The SS United States may go to Brooklyn. Imagine the world premiere of SOS United States on the ship.
This post might be observed as a continuation of The Cold Call. As I’ve previously discussed, whether you are a studio, production company or independent filmmaker, you need investors to realize your projects. As I stated in my opening remarks at the world premiere of Justice Is Mind, without them you don’t have a project. It doesn’t matter how great it is.
Over the last few weeks, I have discovered a not so pleasant revelation of investors (hedge funds, private equity, etc.) that used to be involved in the industry but aren’t any longer. The reasons stem from lack of returns, revenue transparency or, worse, misrepresentation. These investors that used to invest millions now invest elsewhere, and for good reason.
As filmmakers we are creators, visionaries that can illuminate a project without showing one frame on the screen. It’s what we do. It’s not only the investor we have to sell; but the actors, crew, location, marketing partners, distributors, etc. But there is also a business side that needs to be observed to make these dreams happen in the first place.
“The controversial subject of transmission of the ‘memory’ of ancestral experience down the generations.” More articles coming out supporting the storyline in Justice Is Mind and In Mind We Trust.
The one thing I have learned with investors over the years from publishing to filmmaking is what I call an alignment of common interests. Yes, you want funding, but you also want some sort of engagement. When I was publishing magazines, my investors had a vested interest in the industry we covered. In filmmaking it can be anything from the subject of the film, the mechanics of the process or simply a pure investment play to generate a return. But in my view, it just comes down to being honest and, to be blunt, not a bullshit artist.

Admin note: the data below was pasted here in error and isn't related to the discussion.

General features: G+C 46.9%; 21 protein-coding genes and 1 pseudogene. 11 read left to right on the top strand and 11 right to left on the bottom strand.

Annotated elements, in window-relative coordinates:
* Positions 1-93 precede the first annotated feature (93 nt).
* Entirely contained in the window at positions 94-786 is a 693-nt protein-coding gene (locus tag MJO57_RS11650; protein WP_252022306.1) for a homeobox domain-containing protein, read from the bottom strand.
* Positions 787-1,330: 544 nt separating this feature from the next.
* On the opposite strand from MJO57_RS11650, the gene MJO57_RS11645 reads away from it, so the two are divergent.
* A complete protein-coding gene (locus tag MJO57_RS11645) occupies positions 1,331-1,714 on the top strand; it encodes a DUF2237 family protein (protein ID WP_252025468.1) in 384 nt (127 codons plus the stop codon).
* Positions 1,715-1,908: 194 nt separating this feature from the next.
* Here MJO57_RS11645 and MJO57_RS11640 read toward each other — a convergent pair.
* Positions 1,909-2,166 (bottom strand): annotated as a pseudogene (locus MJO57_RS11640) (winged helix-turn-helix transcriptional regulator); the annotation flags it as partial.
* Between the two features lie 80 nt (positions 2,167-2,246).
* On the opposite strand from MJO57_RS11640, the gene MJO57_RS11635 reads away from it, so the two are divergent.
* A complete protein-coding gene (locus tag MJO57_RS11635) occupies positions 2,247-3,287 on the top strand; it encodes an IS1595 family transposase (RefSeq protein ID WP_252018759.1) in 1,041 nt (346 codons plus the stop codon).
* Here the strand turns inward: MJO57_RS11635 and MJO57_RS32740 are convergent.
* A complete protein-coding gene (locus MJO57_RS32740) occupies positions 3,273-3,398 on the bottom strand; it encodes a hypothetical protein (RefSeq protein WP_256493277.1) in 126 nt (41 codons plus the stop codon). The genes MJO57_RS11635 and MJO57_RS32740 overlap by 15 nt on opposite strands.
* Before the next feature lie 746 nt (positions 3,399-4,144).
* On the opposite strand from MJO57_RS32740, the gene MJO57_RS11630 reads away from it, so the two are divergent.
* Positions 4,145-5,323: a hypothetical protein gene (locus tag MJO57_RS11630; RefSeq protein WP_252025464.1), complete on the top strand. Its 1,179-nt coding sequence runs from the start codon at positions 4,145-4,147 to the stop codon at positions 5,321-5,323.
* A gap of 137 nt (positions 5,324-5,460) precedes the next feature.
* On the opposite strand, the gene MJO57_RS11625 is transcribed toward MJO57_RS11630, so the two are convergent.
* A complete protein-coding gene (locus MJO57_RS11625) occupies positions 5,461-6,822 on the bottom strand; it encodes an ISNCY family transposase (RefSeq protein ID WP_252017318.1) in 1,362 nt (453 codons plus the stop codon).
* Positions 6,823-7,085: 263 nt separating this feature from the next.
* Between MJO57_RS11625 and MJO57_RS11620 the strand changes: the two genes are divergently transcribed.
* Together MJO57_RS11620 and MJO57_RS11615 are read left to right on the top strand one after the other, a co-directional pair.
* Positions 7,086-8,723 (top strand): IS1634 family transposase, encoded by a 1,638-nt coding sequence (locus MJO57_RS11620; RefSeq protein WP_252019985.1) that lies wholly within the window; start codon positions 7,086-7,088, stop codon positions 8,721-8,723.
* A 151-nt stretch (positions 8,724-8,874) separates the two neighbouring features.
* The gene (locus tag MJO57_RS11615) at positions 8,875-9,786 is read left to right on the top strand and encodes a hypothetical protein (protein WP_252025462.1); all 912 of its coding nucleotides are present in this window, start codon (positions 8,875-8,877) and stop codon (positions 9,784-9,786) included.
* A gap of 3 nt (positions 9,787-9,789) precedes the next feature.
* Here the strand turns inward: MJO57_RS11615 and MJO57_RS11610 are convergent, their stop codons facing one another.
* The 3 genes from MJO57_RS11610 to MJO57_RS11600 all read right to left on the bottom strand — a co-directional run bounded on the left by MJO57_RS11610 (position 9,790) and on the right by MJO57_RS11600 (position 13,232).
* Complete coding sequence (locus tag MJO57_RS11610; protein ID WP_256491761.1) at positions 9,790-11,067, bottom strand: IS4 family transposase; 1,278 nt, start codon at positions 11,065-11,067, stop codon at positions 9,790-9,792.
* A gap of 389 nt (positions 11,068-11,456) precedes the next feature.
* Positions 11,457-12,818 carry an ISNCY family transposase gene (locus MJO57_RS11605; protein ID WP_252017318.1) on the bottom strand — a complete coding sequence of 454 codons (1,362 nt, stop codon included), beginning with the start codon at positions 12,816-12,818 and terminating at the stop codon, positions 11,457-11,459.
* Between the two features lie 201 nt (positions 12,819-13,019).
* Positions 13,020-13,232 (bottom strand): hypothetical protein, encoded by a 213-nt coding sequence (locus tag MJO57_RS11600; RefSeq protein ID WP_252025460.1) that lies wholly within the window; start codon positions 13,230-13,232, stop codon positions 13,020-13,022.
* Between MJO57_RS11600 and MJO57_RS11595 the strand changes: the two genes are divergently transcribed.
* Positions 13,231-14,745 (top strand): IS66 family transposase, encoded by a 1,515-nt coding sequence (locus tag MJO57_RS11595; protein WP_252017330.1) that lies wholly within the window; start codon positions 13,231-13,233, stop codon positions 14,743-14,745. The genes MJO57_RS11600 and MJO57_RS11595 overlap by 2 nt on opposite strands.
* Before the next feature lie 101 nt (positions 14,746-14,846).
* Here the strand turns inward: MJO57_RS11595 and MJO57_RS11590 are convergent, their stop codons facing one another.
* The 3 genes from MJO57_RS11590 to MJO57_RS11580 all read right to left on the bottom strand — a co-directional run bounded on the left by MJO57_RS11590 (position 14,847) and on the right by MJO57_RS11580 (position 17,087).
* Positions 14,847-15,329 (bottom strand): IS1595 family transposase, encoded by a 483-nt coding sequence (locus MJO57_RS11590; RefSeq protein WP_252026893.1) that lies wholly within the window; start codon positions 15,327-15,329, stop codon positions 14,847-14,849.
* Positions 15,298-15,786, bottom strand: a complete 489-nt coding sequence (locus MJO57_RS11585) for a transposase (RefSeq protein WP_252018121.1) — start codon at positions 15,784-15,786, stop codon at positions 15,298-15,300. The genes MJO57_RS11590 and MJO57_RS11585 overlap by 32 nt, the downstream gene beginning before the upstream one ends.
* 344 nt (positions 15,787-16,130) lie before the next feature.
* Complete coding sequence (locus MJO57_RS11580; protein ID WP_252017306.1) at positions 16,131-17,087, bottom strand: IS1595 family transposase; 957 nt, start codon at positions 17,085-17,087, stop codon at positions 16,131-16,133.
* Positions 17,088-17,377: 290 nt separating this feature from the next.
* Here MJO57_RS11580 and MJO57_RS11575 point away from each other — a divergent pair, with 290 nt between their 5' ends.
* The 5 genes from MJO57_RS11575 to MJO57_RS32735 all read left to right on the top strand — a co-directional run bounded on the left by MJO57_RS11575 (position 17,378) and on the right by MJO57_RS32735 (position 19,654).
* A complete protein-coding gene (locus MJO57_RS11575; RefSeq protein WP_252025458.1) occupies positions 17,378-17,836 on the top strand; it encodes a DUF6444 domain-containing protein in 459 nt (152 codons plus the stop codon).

Yes, I will tell you point blank that I can make $1,000 look like $50,000 on screen and back it up with the talent involved and technology shop talk. But I will not tell you that we will get selected for Sundance and all rights deal that includes a wide theatrical release. But what I will state is how I accomplished a theatrical run and VOD distribution for Justice Is Mind. I’ll then mention the various companies I would use to facilitate this process for the next project. In other words, transparency.
If a teen can hack the CIA’s directors personal email, then the storyline in SOS United States is not only plausible but real.
As I filmmaker I couldn’t have asked for better investors in Justice Is Mind. First, as they are in business for themselves, they were realists and enjoyed both the excitement and challenges that come with any new business. And a film, even a low budget indie, is a business.
The one area they found particularly interesting was distribution. Rightly so, they wanted to know how Justice Is Mind was going to market. While the business plan spelled out our primary method at the time, during the production of Justice Is Mind a company I was going to work with changed their business model that didn’t align with ours. This is when it comes down to adaptability and looking for new avenues. Those avenues led us to a limited theatrical run, an international premiere on the Queen Elizabeth ocean liner, solid media coverage and VOD distribution. Yes, we all want more, but the one thing this industry takes is time—time to build relationships, new projects and getting them to market.
With my two investors at the world premiere of Justice Is Mind.
October 24, 2015 | Categories: filmmaking, In Mind We Trust, Justice is Mind | Tags: film financing, filmmaker, In Mind We Trust, Justice is Mind, ocean liner, political thriller, Queen Elizabeth ocean liner, SOS United States, Sundance, The Huffington Post, theatrical release, VOD | Leave a comment
“Especially, IN MIND WE TRUST, I really liked the concept.” said a distributor this week.